Researchers at French battery-maker Saft and Université Paris Est have, for the first time, used a nanocomposite metal hydride as the anode in a complete solid-state battery with a sulfur cathode and LiBH4 electrolyte.
In “An all-solid-state metal hydride-Sulfur lithium-ion battery,” published in the Journal of Power Sources, Pedro López-Aranguren and colleagues explain that their cell shows a high reversible capacity of 910 mAh g−1 with discharge plateaus at 1.8 V and 1.4 V. Capacity remains at 85% of the initial value over the 25 first charge/discharge cycles.
“Lithium-sulfur (Li-S) batteries are one of the most attractive candidates for the next generation of high-energy rechargeable Li batteries because of their high specific energy at a working voltage of ca. 2.2 V,” write López-Aranguren et al. “For the assembly of Li-S batteries, metallic Li as negative electrode is commonly paired with S as positive active material due to their high theoretical capacities. However, the use of metallic Li deals with serious safety hazards as fire or explosion of the battery, thus considering its substitution by high capacity anodes as an interesting approach.”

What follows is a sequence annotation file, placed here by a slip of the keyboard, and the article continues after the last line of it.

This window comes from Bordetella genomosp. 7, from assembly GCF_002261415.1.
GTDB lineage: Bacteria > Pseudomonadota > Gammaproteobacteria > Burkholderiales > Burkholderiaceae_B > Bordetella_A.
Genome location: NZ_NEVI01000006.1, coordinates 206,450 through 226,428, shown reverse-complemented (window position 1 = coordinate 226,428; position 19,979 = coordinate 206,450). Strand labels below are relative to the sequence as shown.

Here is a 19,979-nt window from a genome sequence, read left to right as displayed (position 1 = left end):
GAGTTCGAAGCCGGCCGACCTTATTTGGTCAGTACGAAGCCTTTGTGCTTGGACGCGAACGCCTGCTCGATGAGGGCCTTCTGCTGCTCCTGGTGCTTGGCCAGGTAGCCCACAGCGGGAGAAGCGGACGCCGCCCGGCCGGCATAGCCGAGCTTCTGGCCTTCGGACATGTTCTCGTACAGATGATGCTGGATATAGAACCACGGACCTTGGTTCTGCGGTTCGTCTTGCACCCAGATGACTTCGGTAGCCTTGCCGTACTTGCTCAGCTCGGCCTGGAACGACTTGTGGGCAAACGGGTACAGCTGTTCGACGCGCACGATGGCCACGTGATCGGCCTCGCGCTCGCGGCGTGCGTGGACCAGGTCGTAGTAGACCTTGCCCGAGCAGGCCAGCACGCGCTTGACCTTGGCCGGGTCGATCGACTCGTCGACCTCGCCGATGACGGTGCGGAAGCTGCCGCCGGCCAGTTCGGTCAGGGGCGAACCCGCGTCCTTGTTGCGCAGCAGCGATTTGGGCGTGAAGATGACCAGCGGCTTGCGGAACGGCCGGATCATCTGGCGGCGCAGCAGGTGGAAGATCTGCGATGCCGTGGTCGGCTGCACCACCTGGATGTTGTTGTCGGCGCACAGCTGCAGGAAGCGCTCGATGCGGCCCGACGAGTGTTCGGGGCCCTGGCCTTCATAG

“Metal hydrides have been proposed as breakthrough negative electrode materials. These hydrides exhibit excellent performance in half all-solid-state (ASS) cells with LiBH4 as solid electrolyte (SE) and metallic Li as anode. However, their implementation as negative active materials in complete cells has not been yet accomplished.”
“It is necessary to find suitable lithium-based positive materials with similar theoretical capacities and chemical compatibility with the electrolyte to pair them. In this context, the S/Li2S redox couple appears to be an ideal candidate. Indeed, it has been shown to offer an excellent compatibility and performance in ASS batteries using LiBH4 as solid electrolyte (~800 mAh g-1 after 50 cycles). From this inspiring background, we decided to evaluate the performance of MH anodes with the S/Li2S couple integrated in an ASS battery. This is, to the best of our knowledge, the first high-capacity all-solid-state battery using metal hydrides as anode.”
Source: Journal of Power Sources via Green Car Congress